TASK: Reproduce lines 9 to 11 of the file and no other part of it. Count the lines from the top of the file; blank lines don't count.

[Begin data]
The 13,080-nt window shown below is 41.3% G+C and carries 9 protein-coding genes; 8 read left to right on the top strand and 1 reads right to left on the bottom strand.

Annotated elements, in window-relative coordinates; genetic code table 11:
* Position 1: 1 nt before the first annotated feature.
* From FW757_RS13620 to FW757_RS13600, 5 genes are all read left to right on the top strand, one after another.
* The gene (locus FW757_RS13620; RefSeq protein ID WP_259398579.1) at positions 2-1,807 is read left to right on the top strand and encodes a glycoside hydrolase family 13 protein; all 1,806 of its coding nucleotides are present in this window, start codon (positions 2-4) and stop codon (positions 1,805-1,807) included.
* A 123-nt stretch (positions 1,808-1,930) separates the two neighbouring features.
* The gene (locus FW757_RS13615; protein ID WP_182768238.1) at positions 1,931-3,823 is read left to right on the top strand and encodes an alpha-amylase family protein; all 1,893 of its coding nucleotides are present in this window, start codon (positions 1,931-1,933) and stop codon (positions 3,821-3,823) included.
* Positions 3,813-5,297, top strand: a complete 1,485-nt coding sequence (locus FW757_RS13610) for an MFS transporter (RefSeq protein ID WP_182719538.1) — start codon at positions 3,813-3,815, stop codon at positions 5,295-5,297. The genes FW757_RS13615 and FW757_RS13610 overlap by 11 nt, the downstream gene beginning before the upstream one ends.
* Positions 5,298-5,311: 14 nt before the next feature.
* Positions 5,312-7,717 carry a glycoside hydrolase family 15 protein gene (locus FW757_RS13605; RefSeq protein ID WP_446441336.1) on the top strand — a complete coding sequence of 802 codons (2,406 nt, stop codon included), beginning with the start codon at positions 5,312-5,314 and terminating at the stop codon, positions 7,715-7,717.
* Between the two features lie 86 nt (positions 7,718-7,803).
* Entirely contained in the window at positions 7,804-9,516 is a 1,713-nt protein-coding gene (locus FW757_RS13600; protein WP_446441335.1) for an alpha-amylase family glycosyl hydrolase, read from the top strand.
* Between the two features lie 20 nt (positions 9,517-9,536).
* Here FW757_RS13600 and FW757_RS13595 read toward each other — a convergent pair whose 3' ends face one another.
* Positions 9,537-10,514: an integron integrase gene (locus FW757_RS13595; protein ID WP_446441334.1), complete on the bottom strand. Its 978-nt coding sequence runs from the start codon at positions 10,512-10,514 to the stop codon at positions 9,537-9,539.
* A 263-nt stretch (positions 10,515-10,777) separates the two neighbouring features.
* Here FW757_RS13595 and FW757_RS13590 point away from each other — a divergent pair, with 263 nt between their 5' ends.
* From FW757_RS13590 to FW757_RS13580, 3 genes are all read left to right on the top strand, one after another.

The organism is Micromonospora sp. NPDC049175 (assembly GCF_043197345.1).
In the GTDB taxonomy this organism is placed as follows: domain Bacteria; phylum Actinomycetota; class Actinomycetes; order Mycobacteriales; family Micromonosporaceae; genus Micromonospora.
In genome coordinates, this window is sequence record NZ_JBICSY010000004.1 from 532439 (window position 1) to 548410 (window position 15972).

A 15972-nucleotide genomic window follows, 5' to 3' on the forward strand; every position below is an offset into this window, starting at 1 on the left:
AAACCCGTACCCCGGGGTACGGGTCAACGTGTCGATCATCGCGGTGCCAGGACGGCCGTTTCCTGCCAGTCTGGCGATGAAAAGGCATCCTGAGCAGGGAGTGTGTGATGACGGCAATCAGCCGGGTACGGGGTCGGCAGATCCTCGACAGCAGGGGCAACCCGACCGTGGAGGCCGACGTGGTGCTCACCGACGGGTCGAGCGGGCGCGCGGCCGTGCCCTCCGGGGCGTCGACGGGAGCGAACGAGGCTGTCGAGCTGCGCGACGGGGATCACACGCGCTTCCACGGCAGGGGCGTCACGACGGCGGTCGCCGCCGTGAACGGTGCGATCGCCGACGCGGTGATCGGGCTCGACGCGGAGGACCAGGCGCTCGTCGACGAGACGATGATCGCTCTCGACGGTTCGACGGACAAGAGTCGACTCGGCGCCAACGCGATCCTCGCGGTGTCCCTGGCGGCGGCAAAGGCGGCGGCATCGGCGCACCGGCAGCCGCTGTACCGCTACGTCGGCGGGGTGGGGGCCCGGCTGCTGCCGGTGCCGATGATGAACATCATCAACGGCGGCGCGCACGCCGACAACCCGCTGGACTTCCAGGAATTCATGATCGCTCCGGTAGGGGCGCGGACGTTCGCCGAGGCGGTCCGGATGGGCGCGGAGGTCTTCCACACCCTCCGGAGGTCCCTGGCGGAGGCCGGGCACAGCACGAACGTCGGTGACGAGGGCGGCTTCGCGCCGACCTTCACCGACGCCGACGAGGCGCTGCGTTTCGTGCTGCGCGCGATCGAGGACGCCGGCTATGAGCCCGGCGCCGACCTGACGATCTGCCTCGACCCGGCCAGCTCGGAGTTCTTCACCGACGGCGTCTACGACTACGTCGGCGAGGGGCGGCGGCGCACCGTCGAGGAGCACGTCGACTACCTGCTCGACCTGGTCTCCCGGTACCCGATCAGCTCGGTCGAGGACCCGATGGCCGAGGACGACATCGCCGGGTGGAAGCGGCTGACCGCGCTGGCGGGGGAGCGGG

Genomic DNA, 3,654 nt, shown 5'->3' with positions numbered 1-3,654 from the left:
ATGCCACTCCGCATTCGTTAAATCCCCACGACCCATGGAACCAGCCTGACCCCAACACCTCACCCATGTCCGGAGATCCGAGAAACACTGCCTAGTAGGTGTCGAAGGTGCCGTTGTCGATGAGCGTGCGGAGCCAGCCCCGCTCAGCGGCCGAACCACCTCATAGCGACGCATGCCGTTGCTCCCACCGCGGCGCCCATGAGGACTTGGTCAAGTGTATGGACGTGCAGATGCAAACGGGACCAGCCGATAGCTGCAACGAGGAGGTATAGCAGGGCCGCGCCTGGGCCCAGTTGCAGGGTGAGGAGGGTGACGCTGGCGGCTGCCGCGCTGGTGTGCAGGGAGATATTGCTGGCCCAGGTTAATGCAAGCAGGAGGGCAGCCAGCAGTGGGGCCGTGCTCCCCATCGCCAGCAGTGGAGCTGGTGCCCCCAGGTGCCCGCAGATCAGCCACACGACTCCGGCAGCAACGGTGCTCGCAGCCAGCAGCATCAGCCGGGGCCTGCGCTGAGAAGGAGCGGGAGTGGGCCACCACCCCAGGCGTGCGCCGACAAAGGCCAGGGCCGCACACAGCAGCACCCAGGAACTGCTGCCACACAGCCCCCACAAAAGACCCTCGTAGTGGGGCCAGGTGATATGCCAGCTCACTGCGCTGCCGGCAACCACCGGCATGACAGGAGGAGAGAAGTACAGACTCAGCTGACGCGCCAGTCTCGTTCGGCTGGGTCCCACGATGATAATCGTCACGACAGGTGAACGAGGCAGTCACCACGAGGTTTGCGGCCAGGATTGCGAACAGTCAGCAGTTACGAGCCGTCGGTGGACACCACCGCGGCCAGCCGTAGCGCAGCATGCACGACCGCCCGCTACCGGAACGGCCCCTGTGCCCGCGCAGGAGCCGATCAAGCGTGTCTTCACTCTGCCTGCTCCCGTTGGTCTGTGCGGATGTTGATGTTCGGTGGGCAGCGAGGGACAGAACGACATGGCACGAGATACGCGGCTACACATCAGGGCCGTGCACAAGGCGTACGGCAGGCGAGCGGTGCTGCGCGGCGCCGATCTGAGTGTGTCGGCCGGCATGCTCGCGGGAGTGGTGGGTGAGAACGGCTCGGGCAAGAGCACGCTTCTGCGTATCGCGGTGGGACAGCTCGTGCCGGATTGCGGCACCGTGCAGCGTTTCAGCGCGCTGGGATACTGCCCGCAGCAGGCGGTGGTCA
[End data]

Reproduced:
* Positions 5,298-5,311: 14 nt before the next feature.
* Positions 5,312-7,717 carry a glycoside hydrolase family 15 protein gene (locus FW757_RS13605; RefSeq protein ID WP_446441336.1) on the top strand — a complete coding sequence of 802 codons (2,406 nt, stop codon included), beginning with the start codon at positions 5,312-5,314 and terminating at the stop codon, positions 7,715-7,717.
* Between the two features lie 86 nt (positions 7,718-7,803).